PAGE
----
President Obama and Nancy Pelosi said "Obamacare" would save money because "they factored in 10 years worth of tax revenue and only six and half years worth of expenses."
Eric Hovde on Sunday, July 29th, 2012 in a television interview
GOP candidate for US Senate Hovde claims Obamacare levies 10 years of taxes for 6 years of benefits
The U.S. Supreme Court decision upholding the federal health care reform law didn’t slow down efforts by Republicans to block the measure -- or at least heap criticism on it while campaigning.
In a July 29, 2012 interview on WISN-TV with host Mike Gousha, U.S. Senate candidate Eric Hovde joined the chorus of critics and said the law would "help bankrupt the country." Hovde said he disagreed with assessments from the nonpartisan Congressional Budget Office that repeal of the bill would add to the federal deficit.
"Let's go back and show how Nancy Pelosi and President Obama said that over the next decade, ‘Obamacare’ will save us money," said Hovde, who is running against three other Republicans in the Aug. 14, 2012 primary. "What they did is they factored in 10 years worth of tax revenue and only six and half years worth of expenses. "
Those numbers sound familiar.
Indeed, the "10 years and six" claim has been a common refrain by Republicans and has been looked at a number of times by our PolitiFact partners.
When we asked Hovde’s campaign for backup, they referred us to several articles that make the same point about the health care law:
"Congressional Democrats delayed these provisions in order to show only six years of spending under the plan in the original 10-year budget window (from FY2010-19) used by CBO at the time the law was enacted," said a July 11, 2012 statement from Republicans on the Senate Budget Committee, as reported in the conservative Weekly Standard.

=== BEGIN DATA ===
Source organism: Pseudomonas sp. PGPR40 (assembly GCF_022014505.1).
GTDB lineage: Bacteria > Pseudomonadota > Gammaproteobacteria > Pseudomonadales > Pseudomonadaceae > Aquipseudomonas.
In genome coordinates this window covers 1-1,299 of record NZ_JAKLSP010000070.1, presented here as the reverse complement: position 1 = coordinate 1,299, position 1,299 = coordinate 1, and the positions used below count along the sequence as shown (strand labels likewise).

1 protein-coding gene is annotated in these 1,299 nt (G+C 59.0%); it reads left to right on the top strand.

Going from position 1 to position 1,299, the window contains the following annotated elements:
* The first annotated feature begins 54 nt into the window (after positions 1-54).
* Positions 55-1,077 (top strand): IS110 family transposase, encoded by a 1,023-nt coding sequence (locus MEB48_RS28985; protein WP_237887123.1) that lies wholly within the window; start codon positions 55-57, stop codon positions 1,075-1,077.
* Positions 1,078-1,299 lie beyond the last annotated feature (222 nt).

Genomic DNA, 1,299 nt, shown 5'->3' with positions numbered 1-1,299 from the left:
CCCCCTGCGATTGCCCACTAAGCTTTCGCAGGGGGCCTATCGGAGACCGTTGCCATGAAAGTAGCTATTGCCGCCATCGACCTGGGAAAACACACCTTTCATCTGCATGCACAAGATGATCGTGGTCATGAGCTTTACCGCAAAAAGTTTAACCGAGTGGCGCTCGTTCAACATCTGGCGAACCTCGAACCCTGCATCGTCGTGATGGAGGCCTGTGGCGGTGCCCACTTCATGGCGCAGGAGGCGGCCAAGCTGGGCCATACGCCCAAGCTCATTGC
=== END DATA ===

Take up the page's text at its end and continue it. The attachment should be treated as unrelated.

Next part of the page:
Basically, the supporting evidence simply re-states the claim. So we took our own look.
The health care law took effect in 2010, and taxes began then to support the measure. Key parts of the bill don’t kick in until 2014.
In an item about Republican presidential candidate Mitt Romney, PolitiFact National noted that the 10-year aspect of the claim was correct.
The item read, in part:: "The CBO said this about the health care law back in 2010: It lowers the deficit, by about $124 billion over 10 years. And in 2011, when Republicans offered a bill to repeal the health care law, the CBO said that increased the deficit, by about $210 billion over 10 years."
That estimate was updated in July 2012, when the CBO said the law would cost $84 billion less than it had previously predicted.
On Jan. 6, 2011, House Majority Leader Eric Cantor, R-Virg., made virtually the same claim as Hovde, saying the law "offset 6 years of benefits with 10 years of tax increases" and it was Half True.
PolitiFact Virginia noted: "Cantor’s argument that the ‘benefits’ don’t kick in until 2014 is true if you’re looking at the biggest provisions of the law. But many other, smaller provisions to boost coverage have already taken effect." Those include small business tax credits, coverage for people with pre-existing conditions, assistance for early retirees and coverage for dependents until they’re age 26. Also, not all of the taxes kicked in immediately.
On March 1, 2011, Virginia Attorney General Ken Cuccinelli said the law has "six years of costs against 10 years of tax revenue." PolitiFact Virginia also rated Cuccinelli’s claim Half True.
"The bill is is a bit front-loaded. About 10 percent of the taxes for health care reform will be levied in the first four years to pay for an estimated 1 percent of cost," it wrote. "But Cuccinelli is flat wrong to say health care reform offers no benefits before 2014."
So, yes, the taxing began in 2010, and key parts of it don’t kick in until 2014. But, like so many claims, it’s not as simple as that. Some benefits already kicked in, and some of the taxes don’t take effect until later.
Hovde repeats a claim that’s been a routine part of the GOP attack on Obamacare: that there are 10 years of taxes charged for six years of benefits. It’s true that the tax money began to come in starting in 2010. But it’s false that the benefits don’t kick in until 2014. There are numerous parts of the bill that have already taken effect.
Hovde joins the crowd who have made the same claim. It’s Half True.